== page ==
Tacoma TRD Sport vs. TRD off-Road, What Are the Differences
The Toyota Tacoma TRD models are all easily spotted by the big TRD decals on the bed. Some say “Sport” on the back, and others say “Off-Road.” They look very similar, but why is the Off-Road $1,300 more?
Both of the trucks look tougher than non-TRD trucks like the SR or SR5, mainly because of their lift and off-road tires. For Tacoma trucks, the SR is the base version and the SR5 is a mid-level trim with more available options on the best-selling trucks. The Sport trim is one financial step up, and the Off-Road is one more notch still. The Limited and TRD Pro are more expensive yet.
What does TRD stand for on Toyota trucks?
TRD, or Toyota Racing Development, was originally set up to build racing Toyotas. While TRD does build race cars, now it’s more of a trim level that can be ordered on everything from an Avalon sedan to a Sequoia seven-passenger SUV.
For the Tacoma TRD trucks, they get different shocks and a lift, at least compared to the SR. They also get access to a lot of options. You can order a panoramic camera that gives you a 360-degree view of the truck, as well as power seats, hill-start control, and more.
The TRD Pro version of the trucks has upgraded Fox brand shocks, slightly more clearance, and different aluminum skid plates. The Pro, however, only comes with a five-foot bed.
What’s the same in the TRD trucks?
Either truck can be ordered as an Access Cab (two-door) with a six-foot bed, a Double Cab (four-door) with a five-foot bed, or a Double Cab with a six-foot bed. TRD trucks only come with the 278-horsepower V6. That engine will likely be improved in 2023.
Either can be ordered as a four-wheel-drive or two-wheel-drive, but a two-wheel-drive Off-Road is a rare truck. With the four-wheel-drive, the trucks get 18 miles per gallon in the city or 19 with two-wheel-drive.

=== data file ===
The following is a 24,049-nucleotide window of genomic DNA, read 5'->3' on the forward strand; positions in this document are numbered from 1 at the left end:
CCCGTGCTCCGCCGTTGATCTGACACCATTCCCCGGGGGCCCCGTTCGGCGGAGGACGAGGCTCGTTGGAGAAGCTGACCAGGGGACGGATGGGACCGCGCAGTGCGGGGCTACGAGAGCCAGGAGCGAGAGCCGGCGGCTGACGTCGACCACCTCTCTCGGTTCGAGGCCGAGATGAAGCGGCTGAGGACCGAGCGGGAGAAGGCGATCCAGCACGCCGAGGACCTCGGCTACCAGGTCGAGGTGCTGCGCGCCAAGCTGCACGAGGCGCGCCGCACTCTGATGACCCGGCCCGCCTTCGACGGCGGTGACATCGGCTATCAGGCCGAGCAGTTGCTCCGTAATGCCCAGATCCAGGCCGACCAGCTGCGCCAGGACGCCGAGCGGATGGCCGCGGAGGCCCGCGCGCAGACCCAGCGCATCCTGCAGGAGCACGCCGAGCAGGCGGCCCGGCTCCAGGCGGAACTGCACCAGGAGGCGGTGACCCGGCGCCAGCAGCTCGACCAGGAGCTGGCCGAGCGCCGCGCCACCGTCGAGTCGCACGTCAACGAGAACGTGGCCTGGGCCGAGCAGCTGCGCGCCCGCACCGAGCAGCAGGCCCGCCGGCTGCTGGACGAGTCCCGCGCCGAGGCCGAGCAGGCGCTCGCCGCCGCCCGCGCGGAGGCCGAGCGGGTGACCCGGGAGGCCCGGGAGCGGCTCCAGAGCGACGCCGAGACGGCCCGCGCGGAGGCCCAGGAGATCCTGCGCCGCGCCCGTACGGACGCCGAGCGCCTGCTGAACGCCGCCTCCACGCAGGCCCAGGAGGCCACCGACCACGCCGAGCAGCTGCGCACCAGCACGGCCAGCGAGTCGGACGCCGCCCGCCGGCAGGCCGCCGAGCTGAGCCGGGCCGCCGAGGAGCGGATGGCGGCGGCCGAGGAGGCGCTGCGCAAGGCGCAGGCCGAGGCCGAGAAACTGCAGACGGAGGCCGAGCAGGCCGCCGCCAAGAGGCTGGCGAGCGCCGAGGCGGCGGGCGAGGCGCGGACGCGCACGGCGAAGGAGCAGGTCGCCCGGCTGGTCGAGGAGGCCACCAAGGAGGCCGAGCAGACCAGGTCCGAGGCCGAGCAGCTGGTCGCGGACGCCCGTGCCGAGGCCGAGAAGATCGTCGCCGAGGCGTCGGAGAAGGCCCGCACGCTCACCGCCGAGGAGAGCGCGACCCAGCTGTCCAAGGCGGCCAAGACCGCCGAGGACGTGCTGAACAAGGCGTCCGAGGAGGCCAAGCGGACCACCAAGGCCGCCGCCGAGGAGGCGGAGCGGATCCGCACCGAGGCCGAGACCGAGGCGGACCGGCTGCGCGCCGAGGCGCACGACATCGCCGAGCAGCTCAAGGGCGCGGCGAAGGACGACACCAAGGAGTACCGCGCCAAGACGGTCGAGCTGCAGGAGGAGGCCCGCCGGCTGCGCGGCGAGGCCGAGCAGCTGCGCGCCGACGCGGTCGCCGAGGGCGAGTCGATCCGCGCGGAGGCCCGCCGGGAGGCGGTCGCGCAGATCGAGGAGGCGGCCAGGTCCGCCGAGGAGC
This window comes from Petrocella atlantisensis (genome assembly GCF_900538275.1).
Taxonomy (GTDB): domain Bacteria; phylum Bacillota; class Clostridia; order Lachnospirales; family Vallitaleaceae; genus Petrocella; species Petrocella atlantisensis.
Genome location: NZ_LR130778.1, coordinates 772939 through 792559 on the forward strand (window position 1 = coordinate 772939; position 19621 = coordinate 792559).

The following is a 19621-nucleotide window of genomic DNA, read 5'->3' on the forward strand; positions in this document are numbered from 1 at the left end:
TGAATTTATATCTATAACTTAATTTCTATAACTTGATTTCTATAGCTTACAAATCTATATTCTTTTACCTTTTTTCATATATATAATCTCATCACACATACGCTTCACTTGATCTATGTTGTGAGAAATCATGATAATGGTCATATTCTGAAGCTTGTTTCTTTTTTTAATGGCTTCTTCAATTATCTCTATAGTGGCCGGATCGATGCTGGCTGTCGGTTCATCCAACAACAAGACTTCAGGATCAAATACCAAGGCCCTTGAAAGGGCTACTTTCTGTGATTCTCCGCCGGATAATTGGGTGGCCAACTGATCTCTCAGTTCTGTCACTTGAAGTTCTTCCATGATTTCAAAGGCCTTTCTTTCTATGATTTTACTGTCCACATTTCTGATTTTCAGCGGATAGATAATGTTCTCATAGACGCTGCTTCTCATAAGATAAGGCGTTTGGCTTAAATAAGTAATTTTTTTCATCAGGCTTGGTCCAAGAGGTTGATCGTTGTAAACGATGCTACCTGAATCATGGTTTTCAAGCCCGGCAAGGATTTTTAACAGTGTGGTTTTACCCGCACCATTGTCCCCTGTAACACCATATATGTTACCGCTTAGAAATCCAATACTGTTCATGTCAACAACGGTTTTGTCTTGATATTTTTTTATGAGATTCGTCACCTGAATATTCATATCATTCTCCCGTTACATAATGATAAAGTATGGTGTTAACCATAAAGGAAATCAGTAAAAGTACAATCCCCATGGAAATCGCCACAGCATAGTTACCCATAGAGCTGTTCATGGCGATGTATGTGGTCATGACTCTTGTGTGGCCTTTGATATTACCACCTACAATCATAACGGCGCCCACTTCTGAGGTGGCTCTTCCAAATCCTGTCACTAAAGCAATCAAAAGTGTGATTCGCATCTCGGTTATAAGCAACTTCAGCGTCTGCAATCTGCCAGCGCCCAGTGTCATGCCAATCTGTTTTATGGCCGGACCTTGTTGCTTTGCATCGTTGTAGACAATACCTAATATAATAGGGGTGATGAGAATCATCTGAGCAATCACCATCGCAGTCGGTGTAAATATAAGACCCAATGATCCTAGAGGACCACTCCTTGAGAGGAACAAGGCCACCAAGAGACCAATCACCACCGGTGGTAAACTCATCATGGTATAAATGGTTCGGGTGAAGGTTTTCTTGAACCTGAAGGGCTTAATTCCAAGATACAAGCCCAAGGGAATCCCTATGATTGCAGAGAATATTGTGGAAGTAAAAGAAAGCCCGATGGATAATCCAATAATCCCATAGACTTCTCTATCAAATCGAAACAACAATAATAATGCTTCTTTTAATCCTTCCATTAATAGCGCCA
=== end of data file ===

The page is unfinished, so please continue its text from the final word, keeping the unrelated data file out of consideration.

Either the Tacoma TRD Sport of Off-Road will make traditionalists proud: you can still order TRD trucks with a six-speed manual gearbox. Though the trucks have nice interiors, they are far from luxurious.
Tacoma TRD Sport is more road-focused
The Tacoma TRD Sport is easily identified by the giant hood scoop. It’s a styling element that Toyota borrowed from American muscle cars of the 1960s, and it says “sporty,” even if it’s not functional. But the Sport also has a sport-tuned suspension. The sport-tuned suspension is, well, sporty. It’s more stiffly sprung and tuned more for driving on the street.
The Sport also has a body-color bumper on the front, as well as body-color fender flares. The Sport starts at $34,335.
Tacoma TRD Off-Road is designed for what it says
The big differences are in the options. On the TRD Off-Road, you can get the Multi-Terrain Select with Crawl Control. Multi-Terrain Select does exactly what it says and lets you dial in mud, sand, loose rock, rock, dirt, or mogul modes. It also offers Crawl Control that will help the truck get un-stuck, even in deep sand.
The Off-Road starts at $35,590, but you get a lot more capability for off-roading than you do with the Tacoma TRD Sport.
The Off-Road has differently tuned Bilstein shocks that let it bound over rocks better than the Sport. The big upgrade, though, is the locking rear differential that the Off-Road has standard.
Off-Road has a matte black front bumper and matte black fender flares. Off-roaders prefer matte black because it doesn’t show the scratches that you will inevitably get when you’re in the dirt or the forest. It also comes with skid plates to protect the motor and suspension.
The TRD Off-Road can be ordered with a six-foot-bed which makes it the choice of many who use their trucks for work as well as play, or for those who want to make an epic overlanding vehicle.